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UH moves closer to Tier I status

Good for them.

The University of Houston is on the verge of accessing additional state money that could help catapult the school closer to prestigious Tier 1 status, according to a preliminary report from the Texas Higher Education Coordinating Board.

Both UH and Texas Tech University have been cleared to access the new National Research University Fund, pending a mandatory review by the state auditor’s office.

UH President Renu Khator said she hopes to use the money – the amount of which still needs to be determined – to recruit faculty, especially those in costly fields like science, technology and engineering.

“We have done a lot, but we have so much more to do,” she said Friday. “I want our city to be nationally and globally competitive. I want our university to be nationally and globally competitive.”

I’m sure that report exists somewhere on the THECB webpage, but if so I can’t find it. In any event, the state auditor will verify the findings then present its own report, and we’ll go from there. Getting to Tier I status will be good for UH, the city, and the state. I wish them the best of luck in the process.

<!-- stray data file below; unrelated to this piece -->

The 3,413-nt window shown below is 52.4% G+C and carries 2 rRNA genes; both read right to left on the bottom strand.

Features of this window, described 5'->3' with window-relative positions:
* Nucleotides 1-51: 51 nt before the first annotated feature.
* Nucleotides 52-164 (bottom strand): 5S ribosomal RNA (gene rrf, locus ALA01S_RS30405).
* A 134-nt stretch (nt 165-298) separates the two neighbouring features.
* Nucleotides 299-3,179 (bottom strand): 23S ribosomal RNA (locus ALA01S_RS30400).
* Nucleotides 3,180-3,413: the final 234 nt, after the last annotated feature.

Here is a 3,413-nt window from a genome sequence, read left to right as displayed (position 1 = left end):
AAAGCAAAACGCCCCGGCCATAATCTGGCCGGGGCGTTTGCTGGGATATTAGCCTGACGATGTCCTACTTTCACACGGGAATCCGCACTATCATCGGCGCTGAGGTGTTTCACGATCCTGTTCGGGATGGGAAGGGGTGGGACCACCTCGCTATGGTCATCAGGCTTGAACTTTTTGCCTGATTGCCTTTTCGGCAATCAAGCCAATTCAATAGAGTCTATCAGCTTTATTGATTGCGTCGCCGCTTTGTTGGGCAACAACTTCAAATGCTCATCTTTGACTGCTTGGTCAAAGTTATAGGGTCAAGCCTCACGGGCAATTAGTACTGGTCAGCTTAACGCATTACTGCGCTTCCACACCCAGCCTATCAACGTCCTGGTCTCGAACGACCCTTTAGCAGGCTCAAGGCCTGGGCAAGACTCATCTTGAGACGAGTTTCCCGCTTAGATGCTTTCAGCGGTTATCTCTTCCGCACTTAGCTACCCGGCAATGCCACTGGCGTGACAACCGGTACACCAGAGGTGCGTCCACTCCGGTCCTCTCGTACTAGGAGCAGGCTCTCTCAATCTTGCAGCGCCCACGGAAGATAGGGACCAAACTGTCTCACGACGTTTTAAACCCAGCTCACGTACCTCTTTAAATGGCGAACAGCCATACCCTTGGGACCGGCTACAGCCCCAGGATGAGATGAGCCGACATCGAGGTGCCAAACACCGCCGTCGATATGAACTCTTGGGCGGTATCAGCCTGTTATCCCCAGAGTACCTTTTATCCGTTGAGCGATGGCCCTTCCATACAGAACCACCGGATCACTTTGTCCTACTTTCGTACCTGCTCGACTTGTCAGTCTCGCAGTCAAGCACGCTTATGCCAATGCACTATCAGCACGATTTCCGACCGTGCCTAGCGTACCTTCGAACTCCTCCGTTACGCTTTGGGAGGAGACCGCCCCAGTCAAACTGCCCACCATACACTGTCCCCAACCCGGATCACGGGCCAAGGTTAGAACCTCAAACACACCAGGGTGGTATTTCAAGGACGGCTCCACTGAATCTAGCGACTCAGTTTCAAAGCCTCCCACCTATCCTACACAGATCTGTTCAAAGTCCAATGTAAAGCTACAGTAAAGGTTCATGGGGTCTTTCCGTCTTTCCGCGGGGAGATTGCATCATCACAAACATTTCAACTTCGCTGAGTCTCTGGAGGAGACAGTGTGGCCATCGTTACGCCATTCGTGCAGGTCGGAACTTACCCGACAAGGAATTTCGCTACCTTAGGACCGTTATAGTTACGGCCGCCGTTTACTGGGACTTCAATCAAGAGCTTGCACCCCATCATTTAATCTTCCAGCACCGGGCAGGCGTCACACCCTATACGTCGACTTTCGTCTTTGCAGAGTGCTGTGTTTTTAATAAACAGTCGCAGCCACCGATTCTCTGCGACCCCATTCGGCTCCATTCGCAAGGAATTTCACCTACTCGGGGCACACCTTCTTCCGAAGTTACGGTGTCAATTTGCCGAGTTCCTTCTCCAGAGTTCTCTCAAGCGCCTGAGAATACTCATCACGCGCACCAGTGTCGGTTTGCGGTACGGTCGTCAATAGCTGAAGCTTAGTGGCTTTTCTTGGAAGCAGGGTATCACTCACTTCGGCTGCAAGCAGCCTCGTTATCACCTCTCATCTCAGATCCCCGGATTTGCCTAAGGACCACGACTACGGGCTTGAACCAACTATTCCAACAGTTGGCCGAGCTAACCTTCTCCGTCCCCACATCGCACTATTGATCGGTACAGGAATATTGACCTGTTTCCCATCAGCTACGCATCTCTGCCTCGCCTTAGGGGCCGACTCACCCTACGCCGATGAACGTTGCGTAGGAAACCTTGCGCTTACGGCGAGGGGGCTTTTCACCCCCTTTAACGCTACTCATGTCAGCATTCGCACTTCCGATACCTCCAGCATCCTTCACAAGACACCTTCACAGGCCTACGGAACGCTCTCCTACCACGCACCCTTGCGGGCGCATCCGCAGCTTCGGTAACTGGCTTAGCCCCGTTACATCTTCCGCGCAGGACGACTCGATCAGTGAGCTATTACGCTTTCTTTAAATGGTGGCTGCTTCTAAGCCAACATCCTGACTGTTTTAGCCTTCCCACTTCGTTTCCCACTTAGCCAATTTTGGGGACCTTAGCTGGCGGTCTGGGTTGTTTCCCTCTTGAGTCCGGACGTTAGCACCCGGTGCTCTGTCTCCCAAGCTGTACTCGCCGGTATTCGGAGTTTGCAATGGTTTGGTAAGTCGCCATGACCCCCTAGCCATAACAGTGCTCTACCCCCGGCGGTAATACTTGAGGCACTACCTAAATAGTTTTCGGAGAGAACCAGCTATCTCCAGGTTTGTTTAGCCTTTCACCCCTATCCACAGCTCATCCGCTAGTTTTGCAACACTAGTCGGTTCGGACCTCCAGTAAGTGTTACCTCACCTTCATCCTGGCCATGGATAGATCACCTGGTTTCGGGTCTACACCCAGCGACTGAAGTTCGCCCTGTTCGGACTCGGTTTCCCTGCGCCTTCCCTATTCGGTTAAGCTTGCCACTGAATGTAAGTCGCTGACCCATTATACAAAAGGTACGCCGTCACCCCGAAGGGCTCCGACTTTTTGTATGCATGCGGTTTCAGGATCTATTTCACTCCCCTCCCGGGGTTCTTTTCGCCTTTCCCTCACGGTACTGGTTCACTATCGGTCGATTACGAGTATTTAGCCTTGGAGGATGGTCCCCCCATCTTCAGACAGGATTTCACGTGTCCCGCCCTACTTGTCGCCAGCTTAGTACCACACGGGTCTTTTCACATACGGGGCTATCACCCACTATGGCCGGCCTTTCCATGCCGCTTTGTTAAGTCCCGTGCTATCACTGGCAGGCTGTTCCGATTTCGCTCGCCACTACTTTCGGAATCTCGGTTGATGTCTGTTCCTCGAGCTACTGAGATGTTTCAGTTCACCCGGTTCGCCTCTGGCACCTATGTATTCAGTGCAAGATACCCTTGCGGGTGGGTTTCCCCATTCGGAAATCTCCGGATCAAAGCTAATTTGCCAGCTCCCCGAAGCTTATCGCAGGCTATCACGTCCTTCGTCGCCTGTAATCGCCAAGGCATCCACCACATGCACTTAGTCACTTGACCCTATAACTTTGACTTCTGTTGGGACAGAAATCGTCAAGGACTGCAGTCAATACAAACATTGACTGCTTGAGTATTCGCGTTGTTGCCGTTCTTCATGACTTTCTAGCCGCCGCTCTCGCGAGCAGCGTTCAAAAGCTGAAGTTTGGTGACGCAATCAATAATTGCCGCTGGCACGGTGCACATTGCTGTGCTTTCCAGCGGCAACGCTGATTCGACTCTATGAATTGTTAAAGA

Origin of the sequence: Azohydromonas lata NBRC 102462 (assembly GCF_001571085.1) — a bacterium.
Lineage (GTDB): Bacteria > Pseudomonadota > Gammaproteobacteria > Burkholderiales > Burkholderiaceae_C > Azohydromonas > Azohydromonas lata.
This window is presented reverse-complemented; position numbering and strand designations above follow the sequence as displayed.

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  1. Eileen says:

    I applaud the idea, but the obsession with Tier 1 is really silly. It’s not an official status of any kind. It’s like getting all worked up to be considered an “Ivy League Caliber School” or any other phrase that is just descriptive without being objectively assessed by an outside group.

  2. Gary Bennett says:

    There is one official path to status: being invited to join the Association of American Universities, 34 public, 25 private and 2 Canadian elite universities. That’s a lot more meaningful than being, say, in the Ivy League, which is only a sports conference (albeit made up of eight elite universities). The AAU presently has three Texas universities (UT, A&M and Rice), a pathetically small number given the population of the state (compared to nine in California, in particular).